Too Much Mail From Too Many Places
A couple of years ago, my sisters started participating in a nonprofit organization's annual special event walk, raising money to help support the charity's mission. Being a good brother and someone who took an interest in said organization's cause, I pledged money to them to aid in reaching their personal fundraising goals.
The walk took place in New York City, where both of my sisters live, and as a Philadelphia resident, I wasn't surprised when I got a few mailings from this organization for events in both New York and the Philadelphia region. Since, however, I have been surprised at the alarming amount of mail I've received from this group, promoting seemingly every walk it runs within a 100-mile radius of my home address.
It's gotten to the point of ridiculousness. I now receive mail from this nonprofit for every walk in New Jersey, Delaware and Northern Pennsylvania, in addition to the continued New York and Philadelphia region mailings. It's all a bit much.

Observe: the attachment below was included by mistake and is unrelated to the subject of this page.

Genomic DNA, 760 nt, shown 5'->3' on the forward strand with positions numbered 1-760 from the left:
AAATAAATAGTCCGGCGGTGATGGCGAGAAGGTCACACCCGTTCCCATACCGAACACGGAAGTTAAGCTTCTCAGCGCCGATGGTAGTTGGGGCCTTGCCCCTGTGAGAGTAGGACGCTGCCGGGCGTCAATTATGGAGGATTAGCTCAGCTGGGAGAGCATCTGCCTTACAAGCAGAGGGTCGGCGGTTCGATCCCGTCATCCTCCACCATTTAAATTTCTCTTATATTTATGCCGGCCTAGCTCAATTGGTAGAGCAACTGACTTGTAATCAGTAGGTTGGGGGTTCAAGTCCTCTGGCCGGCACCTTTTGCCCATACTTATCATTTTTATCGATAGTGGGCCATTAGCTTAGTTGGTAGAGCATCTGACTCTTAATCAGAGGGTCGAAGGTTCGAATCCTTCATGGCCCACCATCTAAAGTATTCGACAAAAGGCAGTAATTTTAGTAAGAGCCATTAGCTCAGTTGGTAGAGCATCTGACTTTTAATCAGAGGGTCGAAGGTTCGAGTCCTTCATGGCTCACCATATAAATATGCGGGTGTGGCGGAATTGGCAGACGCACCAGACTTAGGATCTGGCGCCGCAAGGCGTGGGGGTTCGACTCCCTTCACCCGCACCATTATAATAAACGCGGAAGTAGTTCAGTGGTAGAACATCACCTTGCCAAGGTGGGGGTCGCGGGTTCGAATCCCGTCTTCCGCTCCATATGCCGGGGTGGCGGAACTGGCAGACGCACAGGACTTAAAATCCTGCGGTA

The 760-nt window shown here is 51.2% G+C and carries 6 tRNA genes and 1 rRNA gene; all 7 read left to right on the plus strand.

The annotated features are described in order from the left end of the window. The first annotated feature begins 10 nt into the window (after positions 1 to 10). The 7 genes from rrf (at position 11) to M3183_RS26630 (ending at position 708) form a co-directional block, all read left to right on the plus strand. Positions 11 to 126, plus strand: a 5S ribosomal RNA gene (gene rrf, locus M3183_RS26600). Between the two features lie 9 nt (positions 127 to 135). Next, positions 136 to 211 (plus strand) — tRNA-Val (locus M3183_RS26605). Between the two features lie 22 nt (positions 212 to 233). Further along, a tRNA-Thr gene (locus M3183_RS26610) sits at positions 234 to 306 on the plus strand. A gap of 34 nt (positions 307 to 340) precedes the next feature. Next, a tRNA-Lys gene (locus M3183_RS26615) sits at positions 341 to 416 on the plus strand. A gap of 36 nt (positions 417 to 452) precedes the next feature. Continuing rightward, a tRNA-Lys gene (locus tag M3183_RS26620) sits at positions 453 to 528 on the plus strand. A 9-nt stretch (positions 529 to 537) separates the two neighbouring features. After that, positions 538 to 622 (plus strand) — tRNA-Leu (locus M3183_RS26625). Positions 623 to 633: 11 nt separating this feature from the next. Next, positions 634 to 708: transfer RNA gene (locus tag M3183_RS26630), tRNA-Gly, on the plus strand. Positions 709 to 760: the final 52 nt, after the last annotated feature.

I donated to a walk that took place in New York City. I live in Philadelphia. I expect to get information and appeals for events in those areas, not every event north of the Mason-Dixon Line. Honestly, it's turned me off to the organization a little bit despite the good, important work it does.
That's just not good marketing. I know that you can't raise funds if you don't ask, but this is where targeting comes into play. Simple giving history and geographic data would tell this organization I'm only interested in my region and the region in which my sisters live. Not the entire eastern seaboard.
Segmentation and targeting are vital in direct-mail fundraising. If you aren't using it, you risk losing donors altogether. Because if a donor receives too much mail from too many places from one nonprofit, it may bug him or her enough to tune all of its communications out.